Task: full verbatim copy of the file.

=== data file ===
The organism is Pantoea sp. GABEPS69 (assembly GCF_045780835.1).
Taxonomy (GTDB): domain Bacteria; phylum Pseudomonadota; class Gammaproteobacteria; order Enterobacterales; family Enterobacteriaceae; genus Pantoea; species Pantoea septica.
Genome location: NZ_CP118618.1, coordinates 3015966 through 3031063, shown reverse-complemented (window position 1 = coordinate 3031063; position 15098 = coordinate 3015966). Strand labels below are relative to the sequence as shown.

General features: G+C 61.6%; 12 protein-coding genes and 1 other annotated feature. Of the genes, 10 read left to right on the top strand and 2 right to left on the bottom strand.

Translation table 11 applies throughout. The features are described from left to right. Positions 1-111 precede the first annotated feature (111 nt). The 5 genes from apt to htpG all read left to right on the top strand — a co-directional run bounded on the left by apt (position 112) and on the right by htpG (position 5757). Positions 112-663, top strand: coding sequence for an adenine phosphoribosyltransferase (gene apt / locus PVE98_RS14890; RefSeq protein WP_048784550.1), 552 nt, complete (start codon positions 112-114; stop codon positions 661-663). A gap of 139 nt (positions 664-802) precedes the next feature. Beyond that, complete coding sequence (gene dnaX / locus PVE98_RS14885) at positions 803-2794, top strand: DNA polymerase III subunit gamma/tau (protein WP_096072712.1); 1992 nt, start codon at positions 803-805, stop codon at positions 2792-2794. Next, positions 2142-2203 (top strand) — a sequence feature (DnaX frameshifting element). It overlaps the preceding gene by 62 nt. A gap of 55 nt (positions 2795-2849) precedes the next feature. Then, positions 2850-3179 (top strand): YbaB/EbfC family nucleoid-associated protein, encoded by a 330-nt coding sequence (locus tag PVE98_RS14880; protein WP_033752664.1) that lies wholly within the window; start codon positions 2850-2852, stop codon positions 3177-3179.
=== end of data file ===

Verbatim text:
The organism is Pantoea sp. GABEPS69 (assembly GCF_045780835.1).
Taxonomy (GTDB): domain Bacteria; phylum Pseudomonadota; class Gammaproteobacteria; order Enterobacterales; family Enterobacteriaceae; genus Pantoea; species Pantoea septica.
Genome location: NZ_CP118618.1, coordinates 3015966 through 3031063, shown reverse-complemented (window position 1 = coordinate 3031063; position 15098 = coordinate 3015966). Strand labels below are relative to the sequence as shown.

General features: G+C 61.6%; 12 protein-coding genes and 1 other annotated feature. Of the genes, 10 read left to right on the top strand and 2 right to left on the bottom strand.

Translation table 11 applies throughout. The features are described from left to right. Positions 1-111 precede the first annotated feature (111 nt). The 5 genes from apt to htpG all read left to right on the top strand — a co-directional run bounded on the left by apt (position 112) and on the right by htpG (position 5757). Positions 112-663, top strand: coding sequence for an adenine phosphoribosyltransferase (gene apt / locus PVE98_RS14890; RefSeq protein WP_048784550.1), 552 nt, complete (start codon positions 112-114; stop codon positions 661-663). A gap of 139 nt (positions 664-802) precedes the next feature. Beyond that, complete coding sequence (gene dnaX / locus PVE98_RS14885) at positions 803-2794, top strand: DNA polymerase III subunit gamma/tau (protein WP_096072712.1); 1992 nt, start codon at positions 803-805, stop codon at positions 2792-2794. Next, positions 2142-2203 (top strand) — a sequence feature (DnaX frameshifting element). It overlaps the preceding gene by 62 nt. A gap of 55 nt (positions 2795-2849) precedes the next feature. Then, positions 2850-3179 (top strand): YbaB/EbfC family nucleoid-associated protein, encoded by a 330-nt coding sequence (locus tag PVE98_RS14880; protein WP_033752664.1) that lies wholly within the window; start codon positions 2850-2852, stop codon positions 3177-3179.